The pandemic has forced many restaurant workers to reevaluate their community roles. The public health crisis and the many pivots that followed have affected the restaurant industry, diners, and not for profits alike. Restaurant workers face furloughs and the challenges of not being able to serve customers inside their venues. Customers feel caged in at home without the privilege of supporting their favorite restaurants on site. Meanwhile, not for profits are changing fundraising techniques in the absence of ballroom galas and other large gatherings.
A shining example of these changes comes from one of Chicago’s most high-profile chefs. Stephanie Izard now chairs the board at a new organization called Equality Should Be Normal. The group works to eradicate anti-Black racism with efforts like arranging field trips to Washington, D.C. for school kids to offer them opportunities that wouldn’t normally be available. Last week, the group served 1,000 Thanksgiving meals to those in need. On Tuesday, the organization officially opened a community center in Washington Park where staff offers free resources like college prep, mental health services, and point to distributed food, clothing, and other items. Read more about the South Side project on Block Club Chicago.
The chef behind Girl & the Goat is dipping into her network to assemble an all-star cast of chefs to raise money for the Barbara Murphy Community Resource Center. They’ve organized a fundraiser on Wednesday, December 9. Names like Top Chef alums Carla Hall, Kristen Kish, and Chicago-native Joe Flamm (Spiaggia, Rose Mary) will join Marcus Samuelsson and James Beard Award-nominated Chicago chef Brian Jupiter (Frontier, Ina Mae Tavern & Packaged Goods).
“It’s going to be a night out, but at home,” Izard says. “There will be music, food, and hopefully some laughs, and meanwhile we’re all raising money for a great, new organization.”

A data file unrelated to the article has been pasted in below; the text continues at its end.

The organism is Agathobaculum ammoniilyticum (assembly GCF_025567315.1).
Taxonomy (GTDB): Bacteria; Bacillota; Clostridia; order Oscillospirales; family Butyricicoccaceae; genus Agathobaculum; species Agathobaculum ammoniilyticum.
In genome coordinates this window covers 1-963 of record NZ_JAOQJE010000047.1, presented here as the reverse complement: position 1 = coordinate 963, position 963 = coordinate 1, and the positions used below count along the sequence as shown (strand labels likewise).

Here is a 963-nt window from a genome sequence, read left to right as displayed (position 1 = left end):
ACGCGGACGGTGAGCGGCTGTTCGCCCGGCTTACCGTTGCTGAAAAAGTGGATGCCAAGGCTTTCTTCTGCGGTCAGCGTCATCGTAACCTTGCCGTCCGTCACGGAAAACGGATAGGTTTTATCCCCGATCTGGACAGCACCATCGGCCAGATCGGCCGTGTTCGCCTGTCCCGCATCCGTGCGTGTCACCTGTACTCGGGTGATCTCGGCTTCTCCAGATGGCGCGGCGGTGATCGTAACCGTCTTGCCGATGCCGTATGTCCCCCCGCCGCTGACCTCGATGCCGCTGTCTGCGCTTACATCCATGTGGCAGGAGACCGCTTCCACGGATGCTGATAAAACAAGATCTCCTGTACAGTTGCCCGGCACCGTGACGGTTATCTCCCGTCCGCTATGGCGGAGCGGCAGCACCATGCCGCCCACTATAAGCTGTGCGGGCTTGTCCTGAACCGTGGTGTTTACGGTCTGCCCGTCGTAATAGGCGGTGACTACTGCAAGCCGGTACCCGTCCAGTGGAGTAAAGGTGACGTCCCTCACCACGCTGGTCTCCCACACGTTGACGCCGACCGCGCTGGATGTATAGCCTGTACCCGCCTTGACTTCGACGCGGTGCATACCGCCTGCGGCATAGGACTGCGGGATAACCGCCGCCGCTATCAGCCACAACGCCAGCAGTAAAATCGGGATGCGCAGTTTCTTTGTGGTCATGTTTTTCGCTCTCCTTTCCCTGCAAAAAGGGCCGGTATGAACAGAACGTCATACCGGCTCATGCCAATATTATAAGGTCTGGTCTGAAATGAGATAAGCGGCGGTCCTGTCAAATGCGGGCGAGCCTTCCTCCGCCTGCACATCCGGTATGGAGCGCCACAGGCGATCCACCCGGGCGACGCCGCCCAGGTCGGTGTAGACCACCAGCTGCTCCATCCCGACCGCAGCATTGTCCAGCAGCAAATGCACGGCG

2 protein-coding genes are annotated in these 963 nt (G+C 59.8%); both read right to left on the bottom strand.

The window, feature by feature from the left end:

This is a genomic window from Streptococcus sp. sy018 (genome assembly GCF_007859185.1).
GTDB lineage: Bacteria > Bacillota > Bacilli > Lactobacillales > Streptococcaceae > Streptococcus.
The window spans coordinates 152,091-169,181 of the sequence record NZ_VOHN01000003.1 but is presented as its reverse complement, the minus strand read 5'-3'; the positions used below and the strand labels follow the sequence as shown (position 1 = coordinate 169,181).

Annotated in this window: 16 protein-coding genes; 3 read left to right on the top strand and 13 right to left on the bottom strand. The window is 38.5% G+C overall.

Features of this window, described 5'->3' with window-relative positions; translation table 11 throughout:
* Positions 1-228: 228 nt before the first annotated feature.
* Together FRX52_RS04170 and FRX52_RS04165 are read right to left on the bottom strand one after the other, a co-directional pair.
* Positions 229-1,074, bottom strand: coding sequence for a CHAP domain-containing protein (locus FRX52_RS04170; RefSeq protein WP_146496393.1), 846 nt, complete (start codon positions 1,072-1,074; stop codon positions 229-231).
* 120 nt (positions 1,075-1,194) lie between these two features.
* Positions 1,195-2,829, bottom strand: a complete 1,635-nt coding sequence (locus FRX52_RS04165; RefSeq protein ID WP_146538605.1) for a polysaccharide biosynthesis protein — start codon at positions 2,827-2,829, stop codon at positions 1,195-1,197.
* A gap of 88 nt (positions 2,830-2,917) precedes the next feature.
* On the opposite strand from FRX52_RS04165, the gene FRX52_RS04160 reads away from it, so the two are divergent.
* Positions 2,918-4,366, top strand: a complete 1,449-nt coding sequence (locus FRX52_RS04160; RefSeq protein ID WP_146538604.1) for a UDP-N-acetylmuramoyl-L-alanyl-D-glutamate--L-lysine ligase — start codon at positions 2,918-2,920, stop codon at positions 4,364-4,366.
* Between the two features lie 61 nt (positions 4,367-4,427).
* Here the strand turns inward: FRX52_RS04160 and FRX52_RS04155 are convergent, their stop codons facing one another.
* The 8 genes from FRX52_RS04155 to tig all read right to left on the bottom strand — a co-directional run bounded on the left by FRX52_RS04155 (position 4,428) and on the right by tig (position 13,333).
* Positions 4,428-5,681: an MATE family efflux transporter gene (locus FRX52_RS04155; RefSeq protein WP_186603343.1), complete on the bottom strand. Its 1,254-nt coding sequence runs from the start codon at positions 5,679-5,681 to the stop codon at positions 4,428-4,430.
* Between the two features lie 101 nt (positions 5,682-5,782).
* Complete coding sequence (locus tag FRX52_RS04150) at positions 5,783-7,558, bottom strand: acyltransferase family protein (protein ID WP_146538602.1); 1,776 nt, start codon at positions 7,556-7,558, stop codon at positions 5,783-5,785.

Attendees will pickup a meal kit the day before the event at Little Goat Diner and then assemble in front of their screens the day after and log into Zoom. During a video stream, Izard and her chef friends will prepare a meal using the kit’s ingredients. The event also features musical performances from Hamilton’s Miguel Cervantes and gospel singer Jonathan McReynolds.
Izard says Equality Should Be Normal’s work has inspired her, and she’s forged a big sister relationship with the group’s founder, Romel Murphy. She met him only a few months ago during the group’s inaugural event which celebrated Juneteenth. It appears Izard’s taking mental notes, as she says she would like to expand her charitable efforts with a focus on helping youth.
These charitable efforts come in difference shapes and sizes. In Avondale, Beverly Kim of Michelin-starred Parachute says her restaurant will offer free meals from noon to 3 p.m. on Tuesdays and Thursdays all throughout December at her sibling restaurant, Wherewithall. They’re teaming up with the Lee Initiative and Maria’s Packaged Goods & Community Bar in Bridgeport which started free meals in November.
The pandemic and George Floyd protests have forced many industry members to reevaluate their presence in their communities, Another chef, Rachel Tumerman — she last worked for Hogsalt Hospitality — started her own group, Chef Friends For Justice. She was furloughed after only two weeks on the job in late spring. She’s not interested in returning to restaurants during the pandemic and has instead switched gears.
“It’s just more or less I just was trying to figure out how I can do more,” Tumerman says. “I felt I wasn’t doing more for the betterment of the world. Cooking for rich, white people and making rich, white people more money doesn’t seem like a great option. I took a step back.”
So Tumerman began making connections and reached out to Flamm out of the blue. Flamm planned to open a new restaurant in 2020 in Fulton Market, but the pandemic has postponed the opening. He was eager to introduce Tumerman to Izard, who then introduced Murphy and Equality Should Be Normal.
“It’s like a little, tiny seed planted and blossomed into this beautiful relationship,” Tumerman says of Izard and Murphy. “I’m really stoked to see how they work.”
Tumerman is a Chicago an industry veteran who held an underground dinner series and wants to continues to build her group. She’s a one-person crew trying to take on issues like systemic racism, misogyny, and food waste. She describes herself as a tiny, queer Jewish lady and she’s looking for funding and volunteers from other like-minded members of the food industry to further her group’s mission. Check out the group’s website for details.
Meanwhile, for those interested in Equality Should Be Normal’s gala, meal kits are on sale for $200 with enough food for two. They’re taking orders until Saturday, December 5 on Tock.